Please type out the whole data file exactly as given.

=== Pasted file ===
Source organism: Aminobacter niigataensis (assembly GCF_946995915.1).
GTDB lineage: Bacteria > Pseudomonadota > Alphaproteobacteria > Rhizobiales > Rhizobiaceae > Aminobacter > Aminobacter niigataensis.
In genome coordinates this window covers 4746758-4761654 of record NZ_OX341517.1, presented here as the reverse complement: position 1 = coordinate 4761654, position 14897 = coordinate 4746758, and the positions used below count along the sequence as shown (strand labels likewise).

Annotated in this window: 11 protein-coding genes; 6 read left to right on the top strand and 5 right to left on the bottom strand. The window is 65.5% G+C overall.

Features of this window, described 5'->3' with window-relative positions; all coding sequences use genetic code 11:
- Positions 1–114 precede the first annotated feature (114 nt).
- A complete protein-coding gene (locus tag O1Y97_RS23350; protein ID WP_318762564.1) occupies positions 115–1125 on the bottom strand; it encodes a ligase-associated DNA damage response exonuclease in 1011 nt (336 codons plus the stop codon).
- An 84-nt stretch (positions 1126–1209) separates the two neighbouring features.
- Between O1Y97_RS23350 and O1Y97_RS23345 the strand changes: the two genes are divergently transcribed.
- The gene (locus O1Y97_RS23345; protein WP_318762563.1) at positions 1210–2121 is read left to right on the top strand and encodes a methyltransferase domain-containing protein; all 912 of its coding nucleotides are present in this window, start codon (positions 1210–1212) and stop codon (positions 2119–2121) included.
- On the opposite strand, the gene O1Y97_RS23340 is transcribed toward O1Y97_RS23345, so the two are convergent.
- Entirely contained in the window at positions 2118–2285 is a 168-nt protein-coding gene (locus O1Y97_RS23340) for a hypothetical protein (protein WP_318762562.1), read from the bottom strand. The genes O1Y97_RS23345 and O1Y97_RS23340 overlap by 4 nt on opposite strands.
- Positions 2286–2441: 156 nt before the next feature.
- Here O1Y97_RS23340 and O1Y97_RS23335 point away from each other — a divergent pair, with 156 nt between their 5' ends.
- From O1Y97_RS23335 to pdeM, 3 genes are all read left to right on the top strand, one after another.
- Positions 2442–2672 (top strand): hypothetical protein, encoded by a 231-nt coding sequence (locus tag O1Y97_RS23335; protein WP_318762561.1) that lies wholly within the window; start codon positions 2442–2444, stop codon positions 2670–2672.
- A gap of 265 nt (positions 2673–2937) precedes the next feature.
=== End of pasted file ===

Source organism: Aminobacter niigataensis (assembly GCF_946995915.1).
GTDB lineage: Bacteria > Pseudomonadota > Alphaproteobacteria > Rhizobiales > Rhizobiaceae > Aminobacter > Aminobacter niigataensis.
In genome coordinates this window covers 4746758-4761654 of record NZ_OX341517.1, presented here as the reverse complement: position 1 = coordinate 4761654, position 14897 = coordinate 4746758, and the positions used below count along the sequence as shown (strand labels likewise).

Annotated in this window: 11 protein-coding genes; 6 read left to right on the top strand and 5 right to left on the bottom strand. The window is 65.5% G+C overall.

Features of this window, described 5'->3' with window-relative positions; all coding sequences use genetic code 11:
- Positions 1–114 precede the first annotated feature (114 nt).
- A complete protein-coding gene (locus tag O1Y97_RS23350; protein ID WP_318762564.1) occupies positions 115–1125 on the bottom strand; it encodes a ligase-associated DNA damage response exonuclease in 1011 nt (336 codons plus the stop codon).
- An 84-nt stretch (positions 1126–1209) separates the two neighbouring features.
- Between O1Y97_RS23350 and O1Y97_RS23345 the strand changes: the two genes are divergently transcribed.
- The gene (locus O1Y97_RS23345; protein WP_318762563.1) at positions 1210–2121 is read left to right on the top strand and encodes a methyltransferase domain-containing protein; all 912 of its coding nucleotides are present in this window, start codon (positions 1210–1212) and stop codon (positions 2119–2121) included.
- On the opposite strand, the gene O1Y97_RS23340 is transcribed toward O1Y97_RS23345, so the two are convergent.
- Entirely contained in the window at positions 2118–2285 is a 168-nt protein-coding gene (locus O1Y97_RS23340) for a hypothetical protein (protein WP_318762562.1), read from the bottom strand. The genes O1Y97_RS23345 and O1Y97_RS23340 overlap by 4 nt on opposite strands.
- Positions 2286–2441: 156 nt before the next feature.
- Here O1Y97_RS23340 and O1Y97_RS23335 point away from each other — a divergent pair, with 156 nt between their 5' ends.
- From O1Y97_RS23335 to pdeM, 3 genes are all read left to right on the top strand, one after another.
- Positions 2442–2672 (top strand): hypothetical protein, encoded by a 231-nt coding sequence (locus tag O1Y97_RS23335; protein WP_318762561.1) that lies wholly within the window; start codon positions 2442–2444, stop codon positions 2670–2672.
- A gap of 265 nt (positions 2673–2937) precedes the next feature.